Budgies – or budgerigars to give them their full official name – are sociable and fascinating birds, also known as parakeets in some countries. Although native to Australia, they are kept as pets all around the world, in cages or aviaries. But how does their diet in the wild compare to what they are fed in captivity? In our guide, we take a look at the food preferences of budgies and also explore whether there is anything they should not ever be offered to eat.
The bulk of a budgie’s diet consists of grains and seeds, both in the wild and in captivity. Fresh fruit and vegetables are also vital, offering a range of key vitamins and minerals. In the wild, insects are sometimes eaten by budgies, but are not a major requirement for budgies kept as pets.
Certain fruits and vegetables must be avoided as they are toxic to budgies, and others should only be offered in moderation due to the risk of excess fructose, oxalic acid or high water content causing major digestive issues.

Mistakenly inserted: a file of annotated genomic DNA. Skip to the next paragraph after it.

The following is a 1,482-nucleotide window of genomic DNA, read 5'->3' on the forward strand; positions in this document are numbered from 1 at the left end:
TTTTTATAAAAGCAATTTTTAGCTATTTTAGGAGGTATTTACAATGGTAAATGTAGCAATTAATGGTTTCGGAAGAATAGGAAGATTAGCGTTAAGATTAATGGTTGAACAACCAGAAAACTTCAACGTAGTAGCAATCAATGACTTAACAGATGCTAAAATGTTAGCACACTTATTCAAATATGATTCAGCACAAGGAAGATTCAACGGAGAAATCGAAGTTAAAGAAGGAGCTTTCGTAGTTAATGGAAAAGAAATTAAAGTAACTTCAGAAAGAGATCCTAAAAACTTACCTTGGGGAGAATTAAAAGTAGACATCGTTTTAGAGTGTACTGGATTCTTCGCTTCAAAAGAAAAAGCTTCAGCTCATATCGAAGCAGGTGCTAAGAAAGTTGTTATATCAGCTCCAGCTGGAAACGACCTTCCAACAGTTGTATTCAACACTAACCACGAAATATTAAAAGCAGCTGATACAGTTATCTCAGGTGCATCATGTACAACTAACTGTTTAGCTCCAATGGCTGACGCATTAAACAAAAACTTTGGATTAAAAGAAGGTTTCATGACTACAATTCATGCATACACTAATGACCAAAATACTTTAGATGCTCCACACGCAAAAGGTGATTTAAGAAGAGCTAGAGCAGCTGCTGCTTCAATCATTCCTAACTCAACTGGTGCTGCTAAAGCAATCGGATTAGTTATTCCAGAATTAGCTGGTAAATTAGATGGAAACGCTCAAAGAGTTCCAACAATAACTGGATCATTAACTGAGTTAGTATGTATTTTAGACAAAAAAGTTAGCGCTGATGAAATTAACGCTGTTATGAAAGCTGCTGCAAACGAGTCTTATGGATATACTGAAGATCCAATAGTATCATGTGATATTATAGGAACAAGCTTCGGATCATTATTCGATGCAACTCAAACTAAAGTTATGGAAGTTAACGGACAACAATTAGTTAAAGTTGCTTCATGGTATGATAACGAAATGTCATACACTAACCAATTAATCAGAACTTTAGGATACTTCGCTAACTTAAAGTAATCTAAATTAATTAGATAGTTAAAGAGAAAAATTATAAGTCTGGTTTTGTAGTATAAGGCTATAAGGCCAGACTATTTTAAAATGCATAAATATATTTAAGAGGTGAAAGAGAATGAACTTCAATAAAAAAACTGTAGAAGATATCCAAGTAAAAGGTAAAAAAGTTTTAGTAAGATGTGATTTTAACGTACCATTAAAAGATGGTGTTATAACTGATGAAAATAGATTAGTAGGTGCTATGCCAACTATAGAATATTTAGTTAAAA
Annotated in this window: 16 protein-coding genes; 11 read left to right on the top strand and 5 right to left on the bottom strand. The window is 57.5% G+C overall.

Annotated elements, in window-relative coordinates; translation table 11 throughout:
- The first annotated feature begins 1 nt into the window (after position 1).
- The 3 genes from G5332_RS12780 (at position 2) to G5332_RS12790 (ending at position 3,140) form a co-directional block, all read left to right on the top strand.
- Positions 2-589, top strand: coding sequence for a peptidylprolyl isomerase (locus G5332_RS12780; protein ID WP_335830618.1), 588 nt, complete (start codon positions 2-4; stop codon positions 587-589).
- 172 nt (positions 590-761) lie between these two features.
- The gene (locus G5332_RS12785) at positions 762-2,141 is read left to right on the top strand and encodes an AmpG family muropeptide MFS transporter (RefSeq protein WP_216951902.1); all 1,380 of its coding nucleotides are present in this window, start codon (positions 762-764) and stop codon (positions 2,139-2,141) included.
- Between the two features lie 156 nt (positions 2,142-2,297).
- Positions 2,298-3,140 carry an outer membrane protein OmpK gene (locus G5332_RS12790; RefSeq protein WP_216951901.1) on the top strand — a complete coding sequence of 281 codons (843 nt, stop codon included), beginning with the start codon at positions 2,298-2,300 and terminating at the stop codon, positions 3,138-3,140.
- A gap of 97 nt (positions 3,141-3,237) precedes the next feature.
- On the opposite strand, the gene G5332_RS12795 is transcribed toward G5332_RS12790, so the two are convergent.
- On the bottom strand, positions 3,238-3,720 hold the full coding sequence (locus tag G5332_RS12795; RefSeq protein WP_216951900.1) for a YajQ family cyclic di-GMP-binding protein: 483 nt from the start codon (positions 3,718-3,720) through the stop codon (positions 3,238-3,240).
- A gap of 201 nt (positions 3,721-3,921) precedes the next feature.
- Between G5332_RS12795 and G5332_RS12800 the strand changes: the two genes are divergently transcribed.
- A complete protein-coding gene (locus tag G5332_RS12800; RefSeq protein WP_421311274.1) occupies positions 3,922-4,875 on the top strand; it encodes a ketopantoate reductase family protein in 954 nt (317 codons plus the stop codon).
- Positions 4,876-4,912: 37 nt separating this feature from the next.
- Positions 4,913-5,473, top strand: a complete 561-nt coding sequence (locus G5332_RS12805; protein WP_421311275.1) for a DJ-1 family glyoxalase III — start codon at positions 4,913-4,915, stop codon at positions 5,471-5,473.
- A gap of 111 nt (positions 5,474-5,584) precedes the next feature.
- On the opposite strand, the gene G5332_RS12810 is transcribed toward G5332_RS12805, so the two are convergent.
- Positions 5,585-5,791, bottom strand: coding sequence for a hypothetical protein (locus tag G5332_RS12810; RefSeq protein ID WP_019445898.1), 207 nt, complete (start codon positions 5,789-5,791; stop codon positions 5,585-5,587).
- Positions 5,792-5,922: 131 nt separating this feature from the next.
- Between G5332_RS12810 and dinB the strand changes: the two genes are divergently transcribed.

To find out just what foods a budgie needs to avoid, and what choices are recommended to ensure a budgie is offered the healthiest possible diet, please read on.
Three budgies enjoying some spray millet
Budgies are incredibly picky when it comes to food, and have clear food preferences. When offered seed, they will pick the grains they like the best and ignore anything that does not take their fancy, which means that the healthiest seeds may be left untouched, while the fattest grains will be freely taken.
Just like humans, individual budgies have different food preferences, but sprays of millet seem to be universally loved. Budgies are especially attracted to brightly coloured foods with different textures, and offering a variety of different fruits as part of their diet will be beneficial to their long-term health.
A budgie’s daily diet should primarily consist of grain and seed (around 75-80 percent). This can be as a seed mix or in pellet form. This should be supplemented by a smaller amount of fresh fruit and vegetables each day.
A calcium source should also be readily available, either in the form of a supplement block or cuttlefish. Shop-bought “egg food” can also be offered once a week, to provide an artificial boost of vitamins and minerals required for good health.
Cuttlefish cuttlebones are a great calcium source for budgies